My sister and I were both taken sailing when we were still in carrycots so it's not surprising that sailing is in our blood and we are following the family tradition.
The first photo is of our grandfather racing at Burnham-on-Crouch, Essex in 1909.
The next shows our mother age around 10 at the helm with her brother, sister and cousin.
Next my mother is still at the helm, this time a young woman.
Finally my mother, again at the helm, this time cruising with her husband just before WW2.
My early memories are of mucking around in boatyards while my father was fitting out our 18 foot Essex One Design.
When my father wanted to show off his daughters to family friends and relations instead of getting us to recite poetry or play a piece on the piano he taught us to demonstrate tying bowlines behind our backs!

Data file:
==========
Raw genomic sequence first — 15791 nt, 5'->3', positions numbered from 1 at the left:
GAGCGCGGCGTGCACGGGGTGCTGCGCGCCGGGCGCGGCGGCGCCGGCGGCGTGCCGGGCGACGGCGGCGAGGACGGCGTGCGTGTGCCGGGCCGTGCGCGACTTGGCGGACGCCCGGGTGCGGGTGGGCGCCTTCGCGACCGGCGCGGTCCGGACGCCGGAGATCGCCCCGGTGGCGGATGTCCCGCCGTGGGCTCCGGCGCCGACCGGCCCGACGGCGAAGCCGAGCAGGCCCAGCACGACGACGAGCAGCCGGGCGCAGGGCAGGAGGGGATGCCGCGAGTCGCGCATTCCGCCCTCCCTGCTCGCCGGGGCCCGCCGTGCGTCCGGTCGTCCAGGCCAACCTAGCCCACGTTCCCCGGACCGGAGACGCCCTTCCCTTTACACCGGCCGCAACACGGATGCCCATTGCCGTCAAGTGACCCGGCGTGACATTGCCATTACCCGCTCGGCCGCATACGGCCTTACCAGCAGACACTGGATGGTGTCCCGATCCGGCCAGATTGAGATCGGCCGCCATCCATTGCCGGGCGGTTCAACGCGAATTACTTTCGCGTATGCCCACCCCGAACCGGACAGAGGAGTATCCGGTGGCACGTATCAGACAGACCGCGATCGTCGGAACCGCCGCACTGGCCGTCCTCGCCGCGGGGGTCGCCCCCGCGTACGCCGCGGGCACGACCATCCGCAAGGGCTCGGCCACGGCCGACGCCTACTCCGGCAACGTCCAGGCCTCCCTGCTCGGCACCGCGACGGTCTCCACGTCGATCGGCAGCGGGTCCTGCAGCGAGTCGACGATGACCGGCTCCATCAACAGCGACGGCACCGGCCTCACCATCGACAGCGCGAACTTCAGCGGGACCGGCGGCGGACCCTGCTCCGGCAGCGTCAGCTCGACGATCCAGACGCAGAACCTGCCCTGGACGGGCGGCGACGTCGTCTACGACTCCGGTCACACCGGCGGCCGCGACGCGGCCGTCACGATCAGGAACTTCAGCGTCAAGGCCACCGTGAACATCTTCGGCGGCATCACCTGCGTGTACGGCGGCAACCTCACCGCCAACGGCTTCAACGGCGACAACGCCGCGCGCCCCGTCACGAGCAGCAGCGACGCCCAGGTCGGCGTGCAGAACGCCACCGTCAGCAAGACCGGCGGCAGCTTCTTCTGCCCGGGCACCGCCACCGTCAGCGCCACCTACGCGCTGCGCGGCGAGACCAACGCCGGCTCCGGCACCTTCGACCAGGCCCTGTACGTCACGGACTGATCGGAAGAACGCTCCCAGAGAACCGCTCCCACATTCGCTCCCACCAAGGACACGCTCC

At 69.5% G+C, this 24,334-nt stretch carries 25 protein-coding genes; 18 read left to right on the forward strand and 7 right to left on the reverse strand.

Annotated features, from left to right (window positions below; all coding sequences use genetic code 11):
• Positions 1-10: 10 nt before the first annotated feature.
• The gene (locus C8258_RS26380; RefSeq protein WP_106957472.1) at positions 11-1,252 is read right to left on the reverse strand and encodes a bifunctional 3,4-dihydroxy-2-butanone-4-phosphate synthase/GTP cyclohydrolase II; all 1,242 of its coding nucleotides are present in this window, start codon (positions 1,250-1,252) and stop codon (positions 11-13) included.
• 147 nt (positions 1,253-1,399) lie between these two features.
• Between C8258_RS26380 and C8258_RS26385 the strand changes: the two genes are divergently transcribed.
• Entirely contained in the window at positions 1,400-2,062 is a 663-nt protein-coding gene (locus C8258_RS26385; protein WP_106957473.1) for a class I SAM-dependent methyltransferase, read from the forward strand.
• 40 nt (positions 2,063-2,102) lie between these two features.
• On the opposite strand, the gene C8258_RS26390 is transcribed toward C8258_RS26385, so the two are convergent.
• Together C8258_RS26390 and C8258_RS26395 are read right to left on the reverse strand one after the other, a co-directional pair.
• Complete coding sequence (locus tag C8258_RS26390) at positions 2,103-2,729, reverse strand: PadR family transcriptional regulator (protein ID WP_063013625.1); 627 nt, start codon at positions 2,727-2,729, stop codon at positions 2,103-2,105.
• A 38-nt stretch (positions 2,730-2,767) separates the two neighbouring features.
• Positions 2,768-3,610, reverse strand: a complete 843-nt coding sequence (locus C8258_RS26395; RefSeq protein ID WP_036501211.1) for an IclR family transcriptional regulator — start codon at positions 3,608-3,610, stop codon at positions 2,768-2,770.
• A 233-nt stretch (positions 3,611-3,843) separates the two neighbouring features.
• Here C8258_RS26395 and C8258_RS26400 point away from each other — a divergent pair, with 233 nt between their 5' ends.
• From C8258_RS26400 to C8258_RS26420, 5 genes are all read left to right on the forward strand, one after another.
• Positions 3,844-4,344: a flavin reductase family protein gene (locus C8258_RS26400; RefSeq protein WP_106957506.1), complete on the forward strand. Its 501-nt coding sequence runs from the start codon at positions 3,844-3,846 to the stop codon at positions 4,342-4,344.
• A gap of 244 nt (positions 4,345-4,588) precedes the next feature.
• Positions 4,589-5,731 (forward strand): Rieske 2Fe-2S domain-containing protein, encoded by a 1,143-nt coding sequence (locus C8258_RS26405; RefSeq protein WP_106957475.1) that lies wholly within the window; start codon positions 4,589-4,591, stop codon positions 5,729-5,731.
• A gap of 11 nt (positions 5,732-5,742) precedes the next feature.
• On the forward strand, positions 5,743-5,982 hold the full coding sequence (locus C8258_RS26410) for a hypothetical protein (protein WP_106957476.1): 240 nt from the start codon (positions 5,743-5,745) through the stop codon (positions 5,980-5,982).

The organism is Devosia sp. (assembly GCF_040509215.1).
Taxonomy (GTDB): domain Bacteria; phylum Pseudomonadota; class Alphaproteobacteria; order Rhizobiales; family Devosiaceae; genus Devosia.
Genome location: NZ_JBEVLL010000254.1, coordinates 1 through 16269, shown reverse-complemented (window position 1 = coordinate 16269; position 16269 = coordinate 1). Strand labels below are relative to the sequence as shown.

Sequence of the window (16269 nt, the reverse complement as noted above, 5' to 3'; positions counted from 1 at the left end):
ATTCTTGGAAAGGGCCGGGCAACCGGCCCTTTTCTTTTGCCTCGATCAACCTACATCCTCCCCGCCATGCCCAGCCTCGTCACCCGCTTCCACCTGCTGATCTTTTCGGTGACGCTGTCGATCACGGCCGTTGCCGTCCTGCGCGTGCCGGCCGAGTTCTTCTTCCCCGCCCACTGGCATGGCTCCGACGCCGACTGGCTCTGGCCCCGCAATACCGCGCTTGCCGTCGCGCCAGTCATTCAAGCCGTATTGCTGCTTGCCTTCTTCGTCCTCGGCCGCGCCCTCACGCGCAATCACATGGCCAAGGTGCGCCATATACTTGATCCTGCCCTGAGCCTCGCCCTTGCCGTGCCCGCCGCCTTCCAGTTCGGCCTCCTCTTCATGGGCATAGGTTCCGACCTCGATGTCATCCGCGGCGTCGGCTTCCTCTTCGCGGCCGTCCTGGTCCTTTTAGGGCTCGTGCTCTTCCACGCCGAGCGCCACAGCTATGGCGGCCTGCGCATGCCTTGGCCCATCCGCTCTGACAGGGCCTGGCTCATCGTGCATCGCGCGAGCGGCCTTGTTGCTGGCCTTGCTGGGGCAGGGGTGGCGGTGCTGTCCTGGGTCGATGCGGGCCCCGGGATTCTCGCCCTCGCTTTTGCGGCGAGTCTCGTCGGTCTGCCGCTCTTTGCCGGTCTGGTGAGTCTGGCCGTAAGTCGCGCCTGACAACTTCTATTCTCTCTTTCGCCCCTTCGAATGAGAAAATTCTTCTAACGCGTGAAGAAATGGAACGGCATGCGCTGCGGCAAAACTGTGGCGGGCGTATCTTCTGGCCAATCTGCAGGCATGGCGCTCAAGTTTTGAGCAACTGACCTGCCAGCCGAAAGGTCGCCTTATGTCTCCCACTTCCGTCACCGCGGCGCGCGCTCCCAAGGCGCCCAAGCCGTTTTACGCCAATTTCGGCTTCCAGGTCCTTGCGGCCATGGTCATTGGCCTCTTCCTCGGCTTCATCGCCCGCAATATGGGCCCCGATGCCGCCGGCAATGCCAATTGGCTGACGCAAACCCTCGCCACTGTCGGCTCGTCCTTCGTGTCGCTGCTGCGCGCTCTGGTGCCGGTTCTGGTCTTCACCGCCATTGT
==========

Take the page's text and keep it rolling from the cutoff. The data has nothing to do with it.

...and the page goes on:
My first (and until now only) venture into boat ownership involved a very dilapidated 14 foot Cheetah catamaran (rather like a modern Hobie Cat) which my cousin Jill and I co-owned. We got her seaworthy and sailed her for a couple of seasons until we both left school and moved away from the Thames Estuary for work and studies.
Now fast forward almost 50 years. I have retired and for the first time for many years got the time to spend more time afloat. Sure, in the interim I have sailed whenever the opportunity arose; for example teaching sailing in the south of France, a decky on the Darwin to Ambon race, voyage crew on the tall ship Soren Larsen in the Pacific, crewing on the 37 ft yacht Intention in Vanuatu and only last year bareboating with my sister Pat in the Whitsundays. That last experience was so enjoyable that I started to dream "what is to stop me buying my own little boat?" Answer "nothing" so that, in summary, is what led to my love affair with Little Dragon.